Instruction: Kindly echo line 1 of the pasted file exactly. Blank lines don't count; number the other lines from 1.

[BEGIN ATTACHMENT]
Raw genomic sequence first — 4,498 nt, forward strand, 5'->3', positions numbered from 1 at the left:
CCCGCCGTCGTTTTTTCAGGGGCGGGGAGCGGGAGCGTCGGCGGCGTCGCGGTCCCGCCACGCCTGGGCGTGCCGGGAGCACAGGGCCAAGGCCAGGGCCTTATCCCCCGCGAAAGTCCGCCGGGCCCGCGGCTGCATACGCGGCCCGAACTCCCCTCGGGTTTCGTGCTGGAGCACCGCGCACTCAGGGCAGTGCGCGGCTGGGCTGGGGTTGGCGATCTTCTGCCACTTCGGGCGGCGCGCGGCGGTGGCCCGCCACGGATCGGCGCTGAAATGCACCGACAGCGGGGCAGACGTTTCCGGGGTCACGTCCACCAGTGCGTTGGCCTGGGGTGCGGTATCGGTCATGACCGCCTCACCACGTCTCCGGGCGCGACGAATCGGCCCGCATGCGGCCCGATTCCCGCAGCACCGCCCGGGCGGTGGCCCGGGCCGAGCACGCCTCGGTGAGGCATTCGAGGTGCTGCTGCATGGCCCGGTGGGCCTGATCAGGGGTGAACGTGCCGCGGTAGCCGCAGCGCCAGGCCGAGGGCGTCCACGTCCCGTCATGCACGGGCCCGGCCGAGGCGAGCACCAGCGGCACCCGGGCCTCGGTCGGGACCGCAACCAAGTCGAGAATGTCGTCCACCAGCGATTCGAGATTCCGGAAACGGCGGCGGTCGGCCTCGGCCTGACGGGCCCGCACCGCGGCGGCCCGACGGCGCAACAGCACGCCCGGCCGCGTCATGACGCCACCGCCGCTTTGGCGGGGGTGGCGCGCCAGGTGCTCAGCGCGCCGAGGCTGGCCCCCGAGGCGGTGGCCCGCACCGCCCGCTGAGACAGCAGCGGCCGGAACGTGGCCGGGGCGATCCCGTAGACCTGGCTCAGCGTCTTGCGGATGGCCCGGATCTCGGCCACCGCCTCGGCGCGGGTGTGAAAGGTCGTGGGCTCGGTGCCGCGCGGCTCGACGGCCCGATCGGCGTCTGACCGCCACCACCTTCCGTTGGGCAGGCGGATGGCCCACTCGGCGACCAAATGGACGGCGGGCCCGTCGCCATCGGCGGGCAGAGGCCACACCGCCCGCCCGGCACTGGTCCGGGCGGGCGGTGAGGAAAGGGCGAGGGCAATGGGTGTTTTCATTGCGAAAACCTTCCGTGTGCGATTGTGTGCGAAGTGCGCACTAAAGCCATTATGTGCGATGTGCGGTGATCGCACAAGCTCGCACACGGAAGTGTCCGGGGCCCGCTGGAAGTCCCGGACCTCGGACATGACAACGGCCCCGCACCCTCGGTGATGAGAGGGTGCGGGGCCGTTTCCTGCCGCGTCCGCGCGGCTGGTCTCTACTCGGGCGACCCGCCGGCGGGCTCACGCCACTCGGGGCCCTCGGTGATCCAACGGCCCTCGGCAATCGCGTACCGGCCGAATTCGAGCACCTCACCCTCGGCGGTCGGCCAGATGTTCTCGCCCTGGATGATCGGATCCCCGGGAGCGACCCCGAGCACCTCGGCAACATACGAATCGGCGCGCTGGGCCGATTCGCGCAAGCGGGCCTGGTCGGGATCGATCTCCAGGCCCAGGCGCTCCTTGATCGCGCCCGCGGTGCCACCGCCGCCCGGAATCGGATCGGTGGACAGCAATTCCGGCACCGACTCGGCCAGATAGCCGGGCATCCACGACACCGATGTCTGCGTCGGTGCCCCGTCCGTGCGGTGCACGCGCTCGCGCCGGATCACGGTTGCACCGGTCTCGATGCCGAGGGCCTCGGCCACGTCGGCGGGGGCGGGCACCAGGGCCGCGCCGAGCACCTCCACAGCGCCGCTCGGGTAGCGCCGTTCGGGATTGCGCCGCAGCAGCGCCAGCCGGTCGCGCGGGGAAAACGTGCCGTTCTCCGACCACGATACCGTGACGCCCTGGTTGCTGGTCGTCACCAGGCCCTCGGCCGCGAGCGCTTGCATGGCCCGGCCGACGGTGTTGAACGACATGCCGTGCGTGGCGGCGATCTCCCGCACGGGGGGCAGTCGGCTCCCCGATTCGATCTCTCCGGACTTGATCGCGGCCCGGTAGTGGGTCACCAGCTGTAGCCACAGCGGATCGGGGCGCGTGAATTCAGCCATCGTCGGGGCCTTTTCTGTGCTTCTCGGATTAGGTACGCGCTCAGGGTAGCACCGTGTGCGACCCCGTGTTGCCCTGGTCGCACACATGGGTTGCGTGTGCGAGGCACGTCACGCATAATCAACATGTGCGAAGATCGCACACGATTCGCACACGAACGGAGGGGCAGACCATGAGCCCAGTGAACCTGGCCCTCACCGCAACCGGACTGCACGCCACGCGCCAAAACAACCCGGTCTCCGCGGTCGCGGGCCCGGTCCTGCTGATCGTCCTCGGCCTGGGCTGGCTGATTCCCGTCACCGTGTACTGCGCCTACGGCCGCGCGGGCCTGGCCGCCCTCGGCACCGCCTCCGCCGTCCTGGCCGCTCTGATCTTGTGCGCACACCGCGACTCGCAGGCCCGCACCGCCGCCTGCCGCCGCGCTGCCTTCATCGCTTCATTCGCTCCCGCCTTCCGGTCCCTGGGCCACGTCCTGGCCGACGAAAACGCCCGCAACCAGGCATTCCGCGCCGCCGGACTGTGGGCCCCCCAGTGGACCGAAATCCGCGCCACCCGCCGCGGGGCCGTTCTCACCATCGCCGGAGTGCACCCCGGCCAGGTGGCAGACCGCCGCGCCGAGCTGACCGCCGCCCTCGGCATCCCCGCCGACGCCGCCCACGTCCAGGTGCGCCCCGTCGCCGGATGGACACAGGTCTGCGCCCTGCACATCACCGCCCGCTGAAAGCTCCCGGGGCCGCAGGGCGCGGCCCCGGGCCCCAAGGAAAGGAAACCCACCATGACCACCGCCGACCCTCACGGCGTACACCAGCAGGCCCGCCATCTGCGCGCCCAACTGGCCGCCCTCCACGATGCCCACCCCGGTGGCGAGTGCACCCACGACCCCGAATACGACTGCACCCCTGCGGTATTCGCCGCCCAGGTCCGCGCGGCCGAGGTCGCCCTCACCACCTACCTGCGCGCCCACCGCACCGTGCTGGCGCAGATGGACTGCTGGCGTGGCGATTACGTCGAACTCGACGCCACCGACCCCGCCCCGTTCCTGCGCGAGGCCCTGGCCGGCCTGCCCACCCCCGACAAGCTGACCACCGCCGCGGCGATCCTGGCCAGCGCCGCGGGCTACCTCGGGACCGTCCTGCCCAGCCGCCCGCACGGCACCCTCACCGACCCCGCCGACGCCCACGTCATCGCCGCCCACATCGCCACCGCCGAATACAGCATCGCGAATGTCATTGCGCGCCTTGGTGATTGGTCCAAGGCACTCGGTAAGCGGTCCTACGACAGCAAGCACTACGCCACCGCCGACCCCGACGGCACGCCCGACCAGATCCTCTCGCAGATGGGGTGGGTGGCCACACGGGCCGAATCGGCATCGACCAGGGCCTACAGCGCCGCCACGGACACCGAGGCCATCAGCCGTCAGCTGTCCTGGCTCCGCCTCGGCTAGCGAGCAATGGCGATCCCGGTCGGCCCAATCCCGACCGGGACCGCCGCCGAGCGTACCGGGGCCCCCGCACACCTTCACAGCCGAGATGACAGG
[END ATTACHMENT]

Raw genomic sequence first — 4,498 nt, forward strand, 5'->3', positions numbered from 1 at the left: